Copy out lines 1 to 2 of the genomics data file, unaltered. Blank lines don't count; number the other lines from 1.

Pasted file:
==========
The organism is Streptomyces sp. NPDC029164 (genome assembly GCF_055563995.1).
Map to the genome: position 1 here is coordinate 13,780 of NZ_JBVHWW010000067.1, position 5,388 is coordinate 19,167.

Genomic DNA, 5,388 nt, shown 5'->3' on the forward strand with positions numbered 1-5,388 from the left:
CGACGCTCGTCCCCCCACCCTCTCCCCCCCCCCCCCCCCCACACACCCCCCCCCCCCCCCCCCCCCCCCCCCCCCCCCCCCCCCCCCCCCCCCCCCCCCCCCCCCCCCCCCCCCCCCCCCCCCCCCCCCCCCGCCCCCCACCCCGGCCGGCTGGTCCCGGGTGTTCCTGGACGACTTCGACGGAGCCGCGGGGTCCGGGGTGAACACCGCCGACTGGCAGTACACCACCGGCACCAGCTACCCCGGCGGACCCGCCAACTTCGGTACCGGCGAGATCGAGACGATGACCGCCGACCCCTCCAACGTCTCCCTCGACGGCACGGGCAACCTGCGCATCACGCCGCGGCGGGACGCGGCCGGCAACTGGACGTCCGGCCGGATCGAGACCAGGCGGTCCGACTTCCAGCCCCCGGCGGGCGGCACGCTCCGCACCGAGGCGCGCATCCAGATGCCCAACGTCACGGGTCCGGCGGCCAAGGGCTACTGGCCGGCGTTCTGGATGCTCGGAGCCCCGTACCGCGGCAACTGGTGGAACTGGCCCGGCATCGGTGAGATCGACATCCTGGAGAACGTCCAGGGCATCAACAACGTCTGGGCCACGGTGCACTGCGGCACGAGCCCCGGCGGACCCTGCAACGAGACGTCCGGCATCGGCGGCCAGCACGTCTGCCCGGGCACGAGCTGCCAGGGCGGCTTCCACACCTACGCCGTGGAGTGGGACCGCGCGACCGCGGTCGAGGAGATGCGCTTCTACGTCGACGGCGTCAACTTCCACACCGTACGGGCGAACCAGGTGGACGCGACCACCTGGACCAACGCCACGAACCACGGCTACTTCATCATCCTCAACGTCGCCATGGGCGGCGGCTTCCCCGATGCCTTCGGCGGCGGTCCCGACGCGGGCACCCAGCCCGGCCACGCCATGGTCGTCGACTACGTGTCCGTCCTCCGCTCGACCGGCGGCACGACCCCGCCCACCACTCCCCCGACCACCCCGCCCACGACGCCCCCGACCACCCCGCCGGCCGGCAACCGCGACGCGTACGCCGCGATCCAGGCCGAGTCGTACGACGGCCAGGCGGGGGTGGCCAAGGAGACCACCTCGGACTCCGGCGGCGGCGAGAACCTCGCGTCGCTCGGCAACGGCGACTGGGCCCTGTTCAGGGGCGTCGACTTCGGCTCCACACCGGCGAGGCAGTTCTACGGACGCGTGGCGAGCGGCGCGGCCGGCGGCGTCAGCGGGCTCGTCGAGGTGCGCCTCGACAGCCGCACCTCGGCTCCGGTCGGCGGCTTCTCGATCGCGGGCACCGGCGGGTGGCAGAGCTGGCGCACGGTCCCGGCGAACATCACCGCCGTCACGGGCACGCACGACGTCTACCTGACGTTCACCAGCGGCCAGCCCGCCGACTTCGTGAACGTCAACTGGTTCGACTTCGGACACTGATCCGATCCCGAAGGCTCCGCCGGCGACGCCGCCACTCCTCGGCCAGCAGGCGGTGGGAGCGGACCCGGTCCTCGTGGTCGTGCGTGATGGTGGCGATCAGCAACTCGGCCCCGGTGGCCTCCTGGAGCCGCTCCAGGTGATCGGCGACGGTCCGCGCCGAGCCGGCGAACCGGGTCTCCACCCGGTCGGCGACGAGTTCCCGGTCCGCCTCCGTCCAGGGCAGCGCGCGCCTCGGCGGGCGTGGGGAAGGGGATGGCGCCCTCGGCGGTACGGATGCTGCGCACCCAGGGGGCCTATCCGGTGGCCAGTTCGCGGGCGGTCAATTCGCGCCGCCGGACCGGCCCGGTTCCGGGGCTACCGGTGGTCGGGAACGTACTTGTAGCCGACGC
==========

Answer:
The organism is Streptomyces sp. NPDC029164 (genome assembly GCF_055563995.1).
Map to the genome: position 1 here is coordinate 13,780 of NZ_JBVHWW010000067.1, position 5,388 is coordinate 19,167.